2. Director behaviour. If structures are the ‘what’ of preparing our singers for performance, our behaviour is the ‘how’. Our own demeanour has a powerful effect on the experience of our singers, and we need to be sure that what they catch from us through emotional contagion is helpful. A calm and positive bearing in the face of whatever happens – whether logistical hiccups or performance errors – will prevent our singers from panicking when things deviate from the plan. (There are always things that deviate from the plan of course, but our capacity to improvise in response is directly proportional to how well thought-through the plan was in the first place.)

    Our warm-up strategies can help a lot here. If your normal rehearsal warm-ups are about getting people up and going after work, you’ll find that using them just before a performance produces a completely over-hyped choir poised to sing sharp and rush tempi. Meditative warm-ups that slow and deepen the breathing and open the ears are much more useful in these circumstances.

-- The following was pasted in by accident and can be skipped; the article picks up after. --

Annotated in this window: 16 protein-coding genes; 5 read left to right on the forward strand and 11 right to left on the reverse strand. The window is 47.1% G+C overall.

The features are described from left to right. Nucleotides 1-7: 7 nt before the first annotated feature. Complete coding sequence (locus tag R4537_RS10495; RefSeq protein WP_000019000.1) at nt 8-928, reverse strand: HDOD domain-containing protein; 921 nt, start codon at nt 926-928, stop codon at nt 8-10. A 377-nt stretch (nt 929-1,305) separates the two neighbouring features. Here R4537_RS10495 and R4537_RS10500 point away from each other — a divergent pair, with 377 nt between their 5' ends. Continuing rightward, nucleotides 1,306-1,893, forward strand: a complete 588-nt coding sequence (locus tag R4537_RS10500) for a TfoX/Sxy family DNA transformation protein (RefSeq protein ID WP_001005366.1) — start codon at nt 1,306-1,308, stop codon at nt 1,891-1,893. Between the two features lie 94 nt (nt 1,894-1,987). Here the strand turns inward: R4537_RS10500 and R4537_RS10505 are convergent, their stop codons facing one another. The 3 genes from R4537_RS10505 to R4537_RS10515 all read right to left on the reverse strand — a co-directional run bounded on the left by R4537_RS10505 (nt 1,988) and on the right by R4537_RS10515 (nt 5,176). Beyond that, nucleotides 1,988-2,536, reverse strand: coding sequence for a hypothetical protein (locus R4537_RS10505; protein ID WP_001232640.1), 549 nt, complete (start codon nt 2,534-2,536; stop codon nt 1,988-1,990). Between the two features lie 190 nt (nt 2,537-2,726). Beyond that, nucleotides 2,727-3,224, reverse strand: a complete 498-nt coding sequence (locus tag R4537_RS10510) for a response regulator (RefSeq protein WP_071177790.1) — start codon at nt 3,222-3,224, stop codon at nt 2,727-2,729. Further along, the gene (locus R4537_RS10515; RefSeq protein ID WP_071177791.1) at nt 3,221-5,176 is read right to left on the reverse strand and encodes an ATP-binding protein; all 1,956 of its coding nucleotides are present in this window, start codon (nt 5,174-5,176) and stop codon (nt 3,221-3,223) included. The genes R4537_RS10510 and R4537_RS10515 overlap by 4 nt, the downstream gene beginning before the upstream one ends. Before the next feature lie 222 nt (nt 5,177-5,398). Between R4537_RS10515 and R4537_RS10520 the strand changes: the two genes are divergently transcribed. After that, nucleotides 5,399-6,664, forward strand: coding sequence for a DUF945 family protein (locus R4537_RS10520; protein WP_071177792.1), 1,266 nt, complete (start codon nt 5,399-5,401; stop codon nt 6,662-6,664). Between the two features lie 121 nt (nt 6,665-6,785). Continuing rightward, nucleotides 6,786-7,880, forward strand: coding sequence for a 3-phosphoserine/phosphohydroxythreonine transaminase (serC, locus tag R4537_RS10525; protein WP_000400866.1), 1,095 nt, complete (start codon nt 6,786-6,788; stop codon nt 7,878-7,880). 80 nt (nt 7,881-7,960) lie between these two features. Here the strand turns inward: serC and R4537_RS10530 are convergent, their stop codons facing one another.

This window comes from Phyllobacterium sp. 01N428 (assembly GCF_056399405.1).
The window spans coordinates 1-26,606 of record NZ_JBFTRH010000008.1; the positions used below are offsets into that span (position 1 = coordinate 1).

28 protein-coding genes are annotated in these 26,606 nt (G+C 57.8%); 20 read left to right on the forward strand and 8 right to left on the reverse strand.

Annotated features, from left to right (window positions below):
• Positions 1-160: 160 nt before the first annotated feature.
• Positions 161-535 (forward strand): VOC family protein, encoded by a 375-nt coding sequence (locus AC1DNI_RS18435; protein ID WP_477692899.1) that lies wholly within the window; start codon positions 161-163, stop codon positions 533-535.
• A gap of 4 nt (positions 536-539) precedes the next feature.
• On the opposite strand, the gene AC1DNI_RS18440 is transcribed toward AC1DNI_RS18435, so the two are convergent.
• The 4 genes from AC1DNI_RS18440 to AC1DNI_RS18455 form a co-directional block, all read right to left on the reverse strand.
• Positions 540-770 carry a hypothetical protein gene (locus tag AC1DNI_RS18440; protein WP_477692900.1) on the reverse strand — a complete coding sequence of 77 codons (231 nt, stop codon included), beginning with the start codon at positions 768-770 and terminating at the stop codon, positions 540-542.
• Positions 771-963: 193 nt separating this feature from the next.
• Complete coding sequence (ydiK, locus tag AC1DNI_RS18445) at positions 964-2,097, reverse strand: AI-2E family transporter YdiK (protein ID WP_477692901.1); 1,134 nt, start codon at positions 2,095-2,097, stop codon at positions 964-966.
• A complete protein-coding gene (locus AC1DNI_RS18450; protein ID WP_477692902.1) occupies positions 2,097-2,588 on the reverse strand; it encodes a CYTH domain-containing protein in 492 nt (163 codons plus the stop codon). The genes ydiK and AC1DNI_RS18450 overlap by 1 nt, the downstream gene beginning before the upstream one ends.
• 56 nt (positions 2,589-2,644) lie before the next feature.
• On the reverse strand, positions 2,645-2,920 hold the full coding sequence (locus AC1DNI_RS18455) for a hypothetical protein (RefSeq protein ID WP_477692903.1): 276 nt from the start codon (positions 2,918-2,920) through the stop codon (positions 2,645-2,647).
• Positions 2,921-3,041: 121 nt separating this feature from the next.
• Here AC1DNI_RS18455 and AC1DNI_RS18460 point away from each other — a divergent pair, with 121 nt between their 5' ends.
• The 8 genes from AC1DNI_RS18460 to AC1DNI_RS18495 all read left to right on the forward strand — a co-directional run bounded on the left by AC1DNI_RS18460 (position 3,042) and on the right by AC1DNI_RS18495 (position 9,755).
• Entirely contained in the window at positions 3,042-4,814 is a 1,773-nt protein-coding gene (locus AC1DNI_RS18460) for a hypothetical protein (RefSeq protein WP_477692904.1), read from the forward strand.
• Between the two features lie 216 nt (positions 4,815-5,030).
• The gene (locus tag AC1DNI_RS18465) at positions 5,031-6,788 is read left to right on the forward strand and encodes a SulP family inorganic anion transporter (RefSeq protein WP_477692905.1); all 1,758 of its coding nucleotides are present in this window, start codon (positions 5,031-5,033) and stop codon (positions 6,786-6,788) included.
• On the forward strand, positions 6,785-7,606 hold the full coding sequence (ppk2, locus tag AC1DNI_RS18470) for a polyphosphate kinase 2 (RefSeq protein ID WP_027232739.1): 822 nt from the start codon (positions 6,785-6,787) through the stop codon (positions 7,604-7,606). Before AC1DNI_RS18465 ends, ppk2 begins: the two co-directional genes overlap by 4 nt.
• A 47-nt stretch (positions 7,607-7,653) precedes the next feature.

3. Mindset. Stage fright is a mindset in which we are feeling defensive of our egos: what if I get it wrong and look stupid/disappoint my friends/make the director angry? Developing a mindset that is more focused outside of ourselves significantly relaxes this need to defend. So, it’s not about me as an individual, it’s about us as a group (the school song ritual is good for this). Or, it’s not about us, it’s about the music (this is how the traditional composer-focused ethic of high art traditions works). Or, as Creating Passionate Users puts it so well: It doesn’t matter what people think about you (and your performance), what matters is how they feel about themselves after witnessing your performance.